Of the many objections to Christianity, one that stands out in my mind as troubling is the argument that to be Christian is to withdraw from the world around us, to follow fairy tales with wishful hearts and myths that insist we stop thinking and believe that all will be right in the end because God says so. In such a vein, Karl Marx depicts Christianity as a kind of drug that anesthetizes people to the suffering in the world and the wretchedness of life. Likewise, in Sigmund Freud’s estimation, belief in God functions as an infantile dream that helps us evade the pain and helplessness we both feel and see around us. I don’t find these critiques and others like them troubling because I find them accurate of the kingdom Jesus described in any way. I find them troubling because so many Christians live as if Freud and Marx are quite right in their analyses.

In some impervious boxes and minimalist depictions of the Christian story, we can comfortably live as if in our own world, blind and unconcerned with the world of suffering around us, intent to tell our feel-good stories while withdrawing from the harder scenes of life. In fact, to pretend as if Christianity does not at times function as a wishful escape from the world is perhaps another kind of wishful thinking. There are some critiques of Christianity we ignore at our own peril.

But in reality the stories Jesus left us with reach unapologetically beyond wishful thinking; his proclamations of the kingdom among us are far from declarations of escapism. The story of Rachel weeping for her slaughtered children and Lazarus waiting in agony at the gate of someone who could make a difference are two stories among many that refuse to let us sweep the suffering of the world under the rug of apathy. The fact that they are included in the gospel that brings us the hope of Christ is not only what makes that hope endurable, but what proves Freud and Marx entirely wrong. Jesus embodies the kind of hope that can reach even the most hopeless among us. He hasn’t overlooked the suffering of the world anymore than he has invited his followers to do so. It is a part of the very story he tells; it is a story written on his own scarred hands and feet.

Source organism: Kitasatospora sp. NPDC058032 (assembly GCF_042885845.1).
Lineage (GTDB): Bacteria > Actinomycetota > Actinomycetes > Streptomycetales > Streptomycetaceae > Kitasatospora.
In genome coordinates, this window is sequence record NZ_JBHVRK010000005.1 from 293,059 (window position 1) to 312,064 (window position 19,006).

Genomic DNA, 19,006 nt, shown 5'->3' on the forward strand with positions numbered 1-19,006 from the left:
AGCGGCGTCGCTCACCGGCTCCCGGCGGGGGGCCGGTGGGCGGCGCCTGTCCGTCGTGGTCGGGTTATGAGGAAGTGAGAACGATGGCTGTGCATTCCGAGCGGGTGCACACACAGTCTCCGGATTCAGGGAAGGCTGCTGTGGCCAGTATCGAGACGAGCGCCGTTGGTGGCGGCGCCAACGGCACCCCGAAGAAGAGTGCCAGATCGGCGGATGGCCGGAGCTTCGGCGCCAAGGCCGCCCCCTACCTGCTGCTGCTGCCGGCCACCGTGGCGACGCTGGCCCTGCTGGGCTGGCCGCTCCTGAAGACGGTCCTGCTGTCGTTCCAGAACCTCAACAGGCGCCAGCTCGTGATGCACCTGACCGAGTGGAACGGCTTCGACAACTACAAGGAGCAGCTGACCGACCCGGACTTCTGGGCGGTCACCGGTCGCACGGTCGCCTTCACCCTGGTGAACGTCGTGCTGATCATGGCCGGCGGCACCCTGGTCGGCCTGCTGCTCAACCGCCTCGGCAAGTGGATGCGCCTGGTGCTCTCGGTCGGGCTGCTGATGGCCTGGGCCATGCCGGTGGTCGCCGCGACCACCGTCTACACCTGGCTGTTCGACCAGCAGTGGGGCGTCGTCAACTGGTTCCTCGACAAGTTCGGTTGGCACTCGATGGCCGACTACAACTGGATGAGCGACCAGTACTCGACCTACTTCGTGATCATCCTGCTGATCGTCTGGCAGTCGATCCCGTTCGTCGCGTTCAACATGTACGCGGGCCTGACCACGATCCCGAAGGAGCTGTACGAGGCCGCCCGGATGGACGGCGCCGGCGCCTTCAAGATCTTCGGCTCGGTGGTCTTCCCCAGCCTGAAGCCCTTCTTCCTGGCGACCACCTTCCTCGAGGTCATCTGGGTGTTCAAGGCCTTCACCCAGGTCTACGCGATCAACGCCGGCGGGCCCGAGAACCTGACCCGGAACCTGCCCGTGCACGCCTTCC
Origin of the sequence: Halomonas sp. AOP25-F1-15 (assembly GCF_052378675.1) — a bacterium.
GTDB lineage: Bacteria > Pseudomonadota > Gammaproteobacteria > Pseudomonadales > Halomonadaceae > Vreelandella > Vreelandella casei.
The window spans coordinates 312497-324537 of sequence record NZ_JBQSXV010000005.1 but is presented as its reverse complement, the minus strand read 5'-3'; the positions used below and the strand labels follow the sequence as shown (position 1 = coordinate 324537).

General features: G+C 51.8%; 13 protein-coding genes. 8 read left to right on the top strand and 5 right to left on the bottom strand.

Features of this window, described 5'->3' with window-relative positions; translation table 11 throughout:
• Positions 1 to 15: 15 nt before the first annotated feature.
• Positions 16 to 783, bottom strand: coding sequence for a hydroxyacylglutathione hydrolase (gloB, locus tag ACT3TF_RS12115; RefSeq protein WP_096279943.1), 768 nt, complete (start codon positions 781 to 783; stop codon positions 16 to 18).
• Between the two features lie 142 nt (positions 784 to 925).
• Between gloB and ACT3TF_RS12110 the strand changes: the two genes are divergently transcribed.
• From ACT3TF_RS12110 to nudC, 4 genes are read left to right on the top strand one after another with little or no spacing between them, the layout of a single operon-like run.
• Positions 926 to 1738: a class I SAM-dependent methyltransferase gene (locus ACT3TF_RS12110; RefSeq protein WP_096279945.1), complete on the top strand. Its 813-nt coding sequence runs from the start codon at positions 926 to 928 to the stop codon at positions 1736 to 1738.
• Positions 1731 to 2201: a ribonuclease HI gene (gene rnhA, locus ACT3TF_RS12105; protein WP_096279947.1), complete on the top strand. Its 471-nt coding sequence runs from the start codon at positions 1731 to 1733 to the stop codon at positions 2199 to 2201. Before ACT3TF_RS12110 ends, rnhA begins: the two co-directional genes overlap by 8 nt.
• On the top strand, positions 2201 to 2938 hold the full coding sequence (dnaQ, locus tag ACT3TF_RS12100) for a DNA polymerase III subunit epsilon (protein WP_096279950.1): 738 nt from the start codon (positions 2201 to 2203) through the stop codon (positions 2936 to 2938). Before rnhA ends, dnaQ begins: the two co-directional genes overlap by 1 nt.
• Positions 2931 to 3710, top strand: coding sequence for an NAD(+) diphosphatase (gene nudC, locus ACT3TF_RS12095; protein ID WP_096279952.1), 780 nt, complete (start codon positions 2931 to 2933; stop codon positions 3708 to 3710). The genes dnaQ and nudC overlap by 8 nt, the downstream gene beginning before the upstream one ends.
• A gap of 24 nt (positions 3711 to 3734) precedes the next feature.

Thus, precisely because the faith Christians proclaim is not a drug that anesthetizes or a dream that deludes, we must tell the whole story and not merely the parts that lessen our own pain. We must also live as people watchful and ready to be near those who weep and wait—the poor, the demoralized, and the suffering. There are far too many Rachels who are still weeping and Lazaruses who are still waiting, waiting for men and women of faith to inhabit the good news they proclaim, to live into the startlingly real identity of Christ himself.